university was not her destiny as she was able to achieve her dreams
without a degree.
Alakija, one of the richest black women in the world, said this on
Thursday at the Excellence in Leadership program, an annual event
organised by Daystar Christian Centre, Ikeja, Lagos.
“If I had the opportunity of going to the university, maybe I would have
come out with a second class upper or lower but that didn’t happen;
that wasn’t to be my destiny,” she said.
I would have loved to go to the university as we all know that
university education is good but some of us who have not gone, it is not
the end of the world.”
Alakija said she was able to attain her present position because she was
determined and ready to pay the price that came with all the challenges
she’s had to surmount.
“Having put my foot in the door, I decided I was not going to turn
back”, she noted, revealing that when she had to file a lawsuit against
the federal government for taking 50 out of her 60 percent equity, she
The case which took 12 years to reach a conclusion was a matter of determination, she said.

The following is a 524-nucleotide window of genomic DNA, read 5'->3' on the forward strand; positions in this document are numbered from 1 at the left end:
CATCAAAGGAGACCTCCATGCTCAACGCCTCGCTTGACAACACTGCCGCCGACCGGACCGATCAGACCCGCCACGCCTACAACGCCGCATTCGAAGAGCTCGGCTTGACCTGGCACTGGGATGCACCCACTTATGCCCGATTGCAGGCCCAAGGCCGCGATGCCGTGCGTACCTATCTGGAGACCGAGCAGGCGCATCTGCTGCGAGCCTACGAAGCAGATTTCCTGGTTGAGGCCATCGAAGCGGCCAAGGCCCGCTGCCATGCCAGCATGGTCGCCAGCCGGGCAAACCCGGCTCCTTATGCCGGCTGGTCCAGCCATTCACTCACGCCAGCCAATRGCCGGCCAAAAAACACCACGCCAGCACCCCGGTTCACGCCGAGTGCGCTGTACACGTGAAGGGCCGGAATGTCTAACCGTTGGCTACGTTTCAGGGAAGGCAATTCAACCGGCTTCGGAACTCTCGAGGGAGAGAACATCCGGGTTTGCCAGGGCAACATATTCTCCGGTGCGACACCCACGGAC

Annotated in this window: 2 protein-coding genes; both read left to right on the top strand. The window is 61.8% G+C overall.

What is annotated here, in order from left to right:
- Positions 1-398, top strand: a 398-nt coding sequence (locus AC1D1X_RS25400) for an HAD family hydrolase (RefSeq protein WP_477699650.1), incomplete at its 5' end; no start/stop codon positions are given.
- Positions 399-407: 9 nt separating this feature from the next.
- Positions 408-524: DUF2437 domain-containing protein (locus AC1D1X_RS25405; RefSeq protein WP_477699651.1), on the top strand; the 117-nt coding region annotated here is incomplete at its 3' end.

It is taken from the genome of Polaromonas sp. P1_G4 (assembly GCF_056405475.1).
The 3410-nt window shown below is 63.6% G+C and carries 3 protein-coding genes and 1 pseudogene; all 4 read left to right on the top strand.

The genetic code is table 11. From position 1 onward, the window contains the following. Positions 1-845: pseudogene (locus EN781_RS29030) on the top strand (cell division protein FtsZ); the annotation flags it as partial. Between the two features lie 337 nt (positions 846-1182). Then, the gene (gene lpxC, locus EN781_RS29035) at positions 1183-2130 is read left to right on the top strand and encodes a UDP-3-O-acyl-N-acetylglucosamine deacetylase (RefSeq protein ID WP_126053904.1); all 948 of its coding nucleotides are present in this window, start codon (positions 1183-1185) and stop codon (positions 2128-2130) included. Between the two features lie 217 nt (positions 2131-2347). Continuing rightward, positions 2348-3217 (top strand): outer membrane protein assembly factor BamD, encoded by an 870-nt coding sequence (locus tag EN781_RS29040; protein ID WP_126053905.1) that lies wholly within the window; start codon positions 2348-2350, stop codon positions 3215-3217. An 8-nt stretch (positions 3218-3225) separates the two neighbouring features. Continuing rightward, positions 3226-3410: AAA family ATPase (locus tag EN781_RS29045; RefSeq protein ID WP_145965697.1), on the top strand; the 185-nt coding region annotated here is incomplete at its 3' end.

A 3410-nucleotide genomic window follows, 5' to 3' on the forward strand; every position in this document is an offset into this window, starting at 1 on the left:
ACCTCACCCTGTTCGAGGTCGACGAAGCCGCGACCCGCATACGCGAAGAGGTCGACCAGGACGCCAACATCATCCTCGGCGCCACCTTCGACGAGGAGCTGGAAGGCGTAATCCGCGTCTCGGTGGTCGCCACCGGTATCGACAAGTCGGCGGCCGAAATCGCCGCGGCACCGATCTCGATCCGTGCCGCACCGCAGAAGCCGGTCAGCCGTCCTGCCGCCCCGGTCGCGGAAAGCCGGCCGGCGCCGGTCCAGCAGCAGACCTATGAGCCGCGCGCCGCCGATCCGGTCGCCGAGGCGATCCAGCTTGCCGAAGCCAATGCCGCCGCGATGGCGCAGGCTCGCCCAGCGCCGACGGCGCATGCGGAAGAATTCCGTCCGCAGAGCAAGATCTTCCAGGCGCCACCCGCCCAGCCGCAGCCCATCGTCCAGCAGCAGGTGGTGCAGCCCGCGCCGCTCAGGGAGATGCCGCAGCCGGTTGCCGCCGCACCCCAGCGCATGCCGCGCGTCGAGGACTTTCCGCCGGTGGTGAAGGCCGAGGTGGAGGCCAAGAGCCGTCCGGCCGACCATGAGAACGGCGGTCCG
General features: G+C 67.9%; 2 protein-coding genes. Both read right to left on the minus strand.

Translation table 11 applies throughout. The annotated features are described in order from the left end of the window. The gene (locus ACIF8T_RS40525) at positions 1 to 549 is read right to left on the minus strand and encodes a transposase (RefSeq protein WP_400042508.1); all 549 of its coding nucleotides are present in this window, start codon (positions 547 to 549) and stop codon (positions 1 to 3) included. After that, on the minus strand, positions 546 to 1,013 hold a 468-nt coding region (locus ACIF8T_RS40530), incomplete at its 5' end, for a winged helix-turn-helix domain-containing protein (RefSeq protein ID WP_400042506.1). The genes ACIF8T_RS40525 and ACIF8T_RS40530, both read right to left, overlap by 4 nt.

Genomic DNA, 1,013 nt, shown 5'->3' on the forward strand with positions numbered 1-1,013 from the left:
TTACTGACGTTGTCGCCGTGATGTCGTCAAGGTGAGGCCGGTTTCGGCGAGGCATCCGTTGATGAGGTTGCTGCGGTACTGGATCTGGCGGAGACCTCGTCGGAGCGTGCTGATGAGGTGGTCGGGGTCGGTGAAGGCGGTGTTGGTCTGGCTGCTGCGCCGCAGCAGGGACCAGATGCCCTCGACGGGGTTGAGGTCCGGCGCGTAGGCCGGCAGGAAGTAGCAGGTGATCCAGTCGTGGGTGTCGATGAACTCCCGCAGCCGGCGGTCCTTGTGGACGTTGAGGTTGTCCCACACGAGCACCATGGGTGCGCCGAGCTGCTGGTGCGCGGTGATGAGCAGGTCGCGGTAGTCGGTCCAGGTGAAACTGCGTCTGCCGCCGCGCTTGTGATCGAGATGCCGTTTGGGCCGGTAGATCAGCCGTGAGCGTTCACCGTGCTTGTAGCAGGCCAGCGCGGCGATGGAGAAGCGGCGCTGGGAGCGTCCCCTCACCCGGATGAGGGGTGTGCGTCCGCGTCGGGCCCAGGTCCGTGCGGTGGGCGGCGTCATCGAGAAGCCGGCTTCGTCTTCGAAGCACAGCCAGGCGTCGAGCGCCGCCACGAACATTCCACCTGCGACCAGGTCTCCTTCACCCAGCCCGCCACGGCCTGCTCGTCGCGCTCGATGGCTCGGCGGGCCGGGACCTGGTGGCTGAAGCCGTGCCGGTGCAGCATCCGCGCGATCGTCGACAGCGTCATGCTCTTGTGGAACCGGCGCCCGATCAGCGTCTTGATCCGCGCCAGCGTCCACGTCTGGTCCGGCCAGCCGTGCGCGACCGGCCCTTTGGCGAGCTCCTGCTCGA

Alakija said she her person has been subjected to series of
misconceptions due to the ignorance of people who don’t know her story.
The oil magnate noted that she is a product of hard work, sweat, tears,
and tenacity, stressing that she’s not an overnight success.
“A lot of things have been said about me, some say I sold my way to the
top; I remember that the headline of one of the national dailies in the
country once said ‘Hairdresser given an oil block’. So I even became a
hairdresser, one of the many names I was given.”
She encouraged participants at the conference to believe in themselves
as it would be easier for others to believe in such people; she added
that she believed in herself while moving from fashion designing to an